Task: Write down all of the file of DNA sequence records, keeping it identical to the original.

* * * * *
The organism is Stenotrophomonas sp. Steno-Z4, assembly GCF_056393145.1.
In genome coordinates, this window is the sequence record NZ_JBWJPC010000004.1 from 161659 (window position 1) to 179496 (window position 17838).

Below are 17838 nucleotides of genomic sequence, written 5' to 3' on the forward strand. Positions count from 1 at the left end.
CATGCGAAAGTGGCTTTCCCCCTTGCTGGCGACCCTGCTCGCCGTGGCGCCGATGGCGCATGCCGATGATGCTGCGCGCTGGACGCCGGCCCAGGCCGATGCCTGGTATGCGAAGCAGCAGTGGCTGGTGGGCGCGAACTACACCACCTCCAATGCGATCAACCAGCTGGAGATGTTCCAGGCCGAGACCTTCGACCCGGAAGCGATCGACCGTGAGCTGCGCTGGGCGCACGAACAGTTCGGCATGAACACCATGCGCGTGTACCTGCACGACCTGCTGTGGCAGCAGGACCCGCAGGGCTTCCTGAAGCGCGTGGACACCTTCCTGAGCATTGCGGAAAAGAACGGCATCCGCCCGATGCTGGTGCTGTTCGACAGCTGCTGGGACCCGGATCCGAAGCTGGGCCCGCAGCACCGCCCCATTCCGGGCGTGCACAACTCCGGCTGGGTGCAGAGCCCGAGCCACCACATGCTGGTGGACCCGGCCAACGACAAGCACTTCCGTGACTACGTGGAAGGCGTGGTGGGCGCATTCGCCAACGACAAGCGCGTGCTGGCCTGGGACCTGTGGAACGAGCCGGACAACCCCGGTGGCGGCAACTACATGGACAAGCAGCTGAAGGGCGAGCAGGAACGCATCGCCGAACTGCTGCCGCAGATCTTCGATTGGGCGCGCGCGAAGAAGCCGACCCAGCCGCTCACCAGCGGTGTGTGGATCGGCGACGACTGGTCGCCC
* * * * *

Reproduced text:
The organism is Stenotrophomonas sp. Steno-Z4, assembly GCF_056393145.1.
In genome coordinates, this window is the sequence record NZ_JBWJPC010000004.1 from 161659 (window position 1) to 179496 (window position 17838).

Below are 17838 nucleotides of genomic sequence, written 5' to 3' on the forward strand. Positions count from 1 at the left end.
CATGCGAAAGTGGCTTTCCCCCTTGCTGGCGACCCTGCTCGCCGTGGCGCCGATGGCGCATGCCGATGATGCTGCGCGCTGGACGCCGGCCCAGGCCGATGCCTGGTATGCGAAGCAGCAGTGGCTGGTGGGCGCGAACTACACCACCTCCAATGCGATCAACCAGCTGGAGATGTTCCAGGCCGAGACCTTCGACCCGGAAGCGATCGACCGTGAGCTGCGCTGGGCGCACGAACAGTTCGGCATGAACACCATGCGCGTGTACCTGCACGACCTGCTGTGGCAGCAGGACCCGCAGGGCTTCCTGAAGCGCGTGGACACCTTCCTGAGCATTGCGGAAAAGAACGGCATCCGCCCGATGCTGGTGCTGTTCGACAGCTGCTGGGACCCGGATCCGAAGCTGGGCCCGCAGCACCGCCCCATTCCGGGCGTGCACAACTCCGGCTGGGTGCAGAGCCCGAGCCACCACATGCTGGTGGACCCGGCCAACGACAAGCACTTCCGTGACTACGTGGAAGGCGTGGTGGGCGCATTCGCCAACGACAAGCGCGTGCTGGCCTGGGACCTGTGGAACGAGCCGGACAACCCCGGTGGCGGCAACTACATGGACAAGCAGCTGAAGGGCGAGCAGGAACGCATCGCCGAACTGCTGCCGCAGATCTTCGATTGGGCGCGCGCGAAGAAGCCGACCCAGCCGCTCACCAGCGGTGTGTGGATCGGCGACGACTGGTCGCCC